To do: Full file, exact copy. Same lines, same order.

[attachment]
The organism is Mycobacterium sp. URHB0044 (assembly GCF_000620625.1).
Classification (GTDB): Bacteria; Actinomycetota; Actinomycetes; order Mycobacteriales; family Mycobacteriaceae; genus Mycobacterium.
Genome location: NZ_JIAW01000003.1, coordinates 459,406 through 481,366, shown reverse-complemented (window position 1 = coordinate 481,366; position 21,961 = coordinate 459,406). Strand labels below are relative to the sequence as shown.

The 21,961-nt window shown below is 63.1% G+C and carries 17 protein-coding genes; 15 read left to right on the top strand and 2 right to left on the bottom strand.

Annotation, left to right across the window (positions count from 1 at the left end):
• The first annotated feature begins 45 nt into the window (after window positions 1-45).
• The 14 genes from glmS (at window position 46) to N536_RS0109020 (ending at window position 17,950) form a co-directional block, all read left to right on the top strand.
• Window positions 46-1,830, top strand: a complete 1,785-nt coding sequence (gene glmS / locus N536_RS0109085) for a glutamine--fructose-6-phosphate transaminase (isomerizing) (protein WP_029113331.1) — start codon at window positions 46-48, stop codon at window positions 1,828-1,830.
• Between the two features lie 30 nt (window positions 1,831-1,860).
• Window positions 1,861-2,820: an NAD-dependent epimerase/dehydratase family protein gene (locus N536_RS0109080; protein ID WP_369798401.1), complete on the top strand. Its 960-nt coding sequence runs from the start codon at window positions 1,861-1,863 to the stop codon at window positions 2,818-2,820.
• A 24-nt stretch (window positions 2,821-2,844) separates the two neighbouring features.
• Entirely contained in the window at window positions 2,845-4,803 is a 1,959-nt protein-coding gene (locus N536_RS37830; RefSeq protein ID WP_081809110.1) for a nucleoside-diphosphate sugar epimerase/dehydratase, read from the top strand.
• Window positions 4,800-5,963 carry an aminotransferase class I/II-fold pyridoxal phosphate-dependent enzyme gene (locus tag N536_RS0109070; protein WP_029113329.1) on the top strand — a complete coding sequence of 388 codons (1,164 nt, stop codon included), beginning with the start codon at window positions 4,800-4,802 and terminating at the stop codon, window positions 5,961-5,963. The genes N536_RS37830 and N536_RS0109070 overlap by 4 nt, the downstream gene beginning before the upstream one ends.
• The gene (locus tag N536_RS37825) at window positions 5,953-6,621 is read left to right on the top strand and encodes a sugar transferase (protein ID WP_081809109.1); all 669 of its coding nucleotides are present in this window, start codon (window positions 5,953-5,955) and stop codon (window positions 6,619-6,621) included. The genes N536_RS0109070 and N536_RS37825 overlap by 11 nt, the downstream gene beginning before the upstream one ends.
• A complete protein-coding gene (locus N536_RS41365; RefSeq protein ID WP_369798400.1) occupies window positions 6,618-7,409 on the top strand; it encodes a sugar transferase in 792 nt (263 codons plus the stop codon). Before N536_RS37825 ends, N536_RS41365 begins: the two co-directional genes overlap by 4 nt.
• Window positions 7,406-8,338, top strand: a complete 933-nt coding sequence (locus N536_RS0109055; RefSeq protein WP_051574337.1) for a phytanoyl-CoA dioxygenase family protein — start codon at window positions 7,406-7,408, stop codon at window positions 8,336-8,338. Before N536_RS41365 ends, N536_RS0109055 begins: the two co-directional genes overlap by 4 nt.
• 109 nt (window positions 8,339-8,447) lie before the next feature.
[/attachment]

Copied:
The organism is Mycobacterium sp. URHB0044 (assembly GCF_000620625.1).
Classification (GTDB): Bacteria; Actinomycetota; Actinomycetes; order Mycobacteriales; family Mycobacteriaceae; genus Mycobacterium.
Genome location: NZ_JIAW01000003.1, coordinates 459,406 through 481,366, shown reverse-complemented (window position 1 = coordinate 481,366; position 21,961 = coordinate 459,406). Strand labels below are relative to the sequence as shown.

The 21,961-nt window shown below is 63.1% G+C and carries 17 protein-coding genes; 15 read left to right on the top strand and 2 right to left on the bottom strand.

Annotation, left to right across the window (positions count from 1 at the left end):
• The first annotated feature begins 45 nt into the window (after window positions 1-45).
• The 14 genes from glmS (at window position 46) to N536_RS0109020 (ending at window position 17,950) form a co-directional block, all read left to right on the top strand.
• Window positions 46-1,830, top strand: a complete 1,785-nt coding sequence (gene glmS / locus N536_RS0109085) for a glutamine--fructose-6-phosphate transaminase (isomerizing) (protein WP_029113331.1) — start codon at window positions 46-48, stop codon at window positions 1,828-1,830.
• Between the two features lie 30 nt (window positions 1,831-1,860).
• Window positions 1,861-2,820: an NAD-dependent epimerase/dehydratase family protein gene (locus N536_RS0109080; protein ID WP_369798401.1), complete on the top strand. Its 960-nt coding sequence runs from the start codon at window positions 1,861-1,863 to the stop codon at window positions 2,818-2,820.
• A 24-nt stretch (window positions 2,821-2,844) separates the two neighbouring features.
• Entirely contained in the window at window positions 2,845-4,803 is a 1,959-nt protein-coding gene (locus N536_RS37830; RefSeq protein ID WP_081809110.1) for a nucleoside-diphosphate sugar epimerase/dehydratase, read from the top strand.
• Window positions 4,800-5,963 carry an aminotransferase class I/II-fold pyridoxal phosphate-dependent enzyme gene (locus tag N536_RS0109070; protein WP_029113329.1) on the top strand — a complete coding sequence of 388 codons (1,164 nt, stop codon included), beginning with the start codon at window positions 4,800-4,802 and terminating at the stop codon, window positions 5,961-5,963. The genes N536_RS37830 and N536_RS0109070 overlap by 4 nt, the downstream gene beginning before the upstream one ends.
• The gene (locus tag N536_RS37825) at window positions 5,953-6,621 is read left to right on the top strand and encodes a sugar transferase (protein ID WP_081809109.1); all 669 of its coding nucleotides are present in this window, start codon (window positions 5,953-5,955) and stop codon (window positions 6,619-6,621) included. The genes N536_RS0109070 and N536_RS37825 overlap by 11 nt, the downstream gene beginning before the upstream one ends.
• A complete protein-coding gene (locus N536_RS41365; RefSeq protein ID WP_369798400.1) occupies window positions 6,618-7,409 on the top strand; it encodes a sugar transferase in 792 nt (263 codons plus the stop codon). Before N536_RS37825 ends, N536_RS41365 begins: the two co-directional genes overlap by 4 nt.
• Window positions 7,406-8,338, top strand: a complete 933-nt coding sequence (locus N536_RS0109055; RefSeq protein WP_051574337.1) for a phytanoyl-CoA dioxygenase family protein — start codon at window positions 7,406-7,408, stop codon at window positions 8,336-8,338. Before N536_RS41365 ends, N536_RS0109055 begins: the two co-directional genes overlap by 4 nt.
• 109 nt (window positions 8,339-8,447) lie before the next feature.